With all this in mind the challenge then is how do we work with the system we have that still requires a very distilled process of measuring student learning outcomes, such as national standards, and the over emphasis of compartmentalising cm. Because these two seem to co-exist together, it is these that can impinge on the advocation for true agency. My experience of enabling such agency, which is in the space of democratic education is, that when any real time authentic learning happens, it is difficult to predict, assess and anticipate the outcome of it, in relation to highly specific learning goals. The big question for me as an educator who wants change is how do we do both without diluting the learning experience, access and culture of the individual and the collective? My thinking is that one of the most powerful things we could do to enhance student agency is to identify, as educators, the dispositions for learning that enable curiosity, creativity, emotional and social wellbeing and dissolve as many of the existent boundaries that define the construct of the current industrialised model of education in the space of the learner, so that the learner becomes empowered to define their boundaries, parameters and dispositions for learning and living. We we have achieved this I imagine momentum could accelerate.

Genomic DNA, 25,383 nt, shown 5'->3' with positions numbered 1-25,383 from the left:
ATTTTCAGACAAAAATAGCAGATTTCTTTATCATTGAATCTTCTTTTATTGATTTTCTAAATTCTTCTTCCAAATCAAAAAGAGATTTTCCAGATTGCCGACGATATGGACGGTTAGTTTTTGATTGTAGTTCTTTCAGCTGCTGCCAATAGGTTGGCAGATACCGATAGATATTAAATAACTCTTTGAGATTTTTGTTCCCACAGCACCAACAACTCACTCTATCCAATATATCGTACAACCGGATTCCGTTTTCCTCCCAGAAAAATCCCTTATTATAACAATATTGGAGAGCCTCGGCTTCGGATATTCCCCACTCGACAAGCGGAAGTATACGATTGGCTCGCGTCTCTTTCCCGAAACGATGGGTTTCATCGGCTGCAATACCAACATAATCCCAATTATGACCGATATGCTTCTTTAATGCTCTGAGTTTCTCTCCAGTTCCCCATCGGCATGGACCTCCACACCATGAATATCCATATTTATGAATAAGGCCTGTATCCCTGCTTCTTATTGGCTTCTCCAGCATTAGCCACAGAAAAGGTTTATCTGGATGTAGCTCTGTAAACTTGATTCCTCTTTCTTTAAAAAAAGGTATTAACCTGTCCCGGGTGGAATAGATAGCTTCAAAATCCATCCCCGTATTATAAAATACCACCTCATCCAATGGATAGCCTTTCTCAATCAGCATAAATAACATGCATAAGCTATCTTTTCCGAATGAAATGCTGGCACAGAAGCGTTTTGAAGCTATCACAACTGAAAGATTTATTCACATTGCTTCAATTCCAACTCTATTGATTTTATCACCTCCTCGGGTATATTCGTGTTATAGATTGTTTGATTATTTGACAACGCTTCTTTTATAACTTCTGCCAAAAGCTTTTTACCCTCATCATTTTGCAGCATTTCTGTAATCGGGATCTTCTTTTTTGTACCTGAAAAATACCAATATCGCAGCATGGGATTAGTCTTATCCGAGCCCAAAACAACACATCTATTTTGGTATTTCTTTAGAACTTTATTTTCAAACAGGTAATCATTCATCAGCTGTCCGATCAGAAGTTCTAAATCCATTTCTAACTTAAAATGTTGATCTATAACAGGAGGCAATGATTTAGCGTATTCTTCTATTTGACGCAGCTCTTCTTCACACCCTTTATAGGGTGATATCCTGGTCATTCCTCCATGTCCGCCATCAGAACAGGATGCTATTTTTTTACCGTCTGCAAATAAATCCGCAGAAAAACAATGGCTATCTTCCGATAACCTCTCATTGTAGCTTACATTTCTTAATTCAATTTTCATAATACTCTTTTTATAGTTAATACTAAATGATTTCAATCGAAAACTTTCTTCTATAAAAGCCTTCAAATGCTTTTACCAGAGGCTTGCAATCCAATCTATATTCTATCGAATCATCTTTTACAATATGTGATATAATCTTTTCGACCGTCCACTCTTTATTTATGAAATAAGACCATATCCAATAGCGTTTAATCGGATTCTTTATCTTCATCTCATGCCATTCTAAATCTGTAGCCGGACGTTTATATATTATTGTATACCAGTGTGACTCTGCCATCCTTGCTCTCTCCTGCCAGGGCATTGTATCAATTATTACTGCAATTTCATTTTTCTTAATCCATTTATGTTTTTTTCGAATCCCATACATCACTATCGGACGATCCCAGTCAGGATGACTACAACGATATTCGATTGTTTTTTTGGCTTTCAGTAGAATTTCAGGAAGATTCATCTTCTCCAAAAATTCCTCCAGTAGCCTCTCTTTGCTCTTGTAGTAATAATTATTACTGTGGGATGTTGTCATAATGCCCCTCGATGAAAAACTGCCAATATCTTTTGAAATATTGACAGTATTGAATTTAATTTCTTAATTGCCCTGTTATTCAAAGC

7. Thought provoking article. Teachers need a paint by number ILE system or basic guidelines if it is to work. If the community is also able to significant research that outlines the benefits then change could possibly occur.

  8. Excellent questions and I'd like to add a couple more with educators in mind. When a paradigm shift happens in education, and 21st century learning is a massive shift, why is it that we never drop anything out at the bottom of the educational funnel? We seem to always 'stuff' things in but rarely drop anything out. Isn't it time as educators we said enough is enough? Maybe it is time for educators in schools to collectively start unclogging the educational funnel to speed up this glacial change. I believe most educators are not adverse to change, they just don't want to see the system growing this huge bulge (translated more 'work') and nothing else being discarded. The move towards 21st century learning is way too important. We must start dropping outdated pedagogy to assist educators to develop their own place in teaching for the future.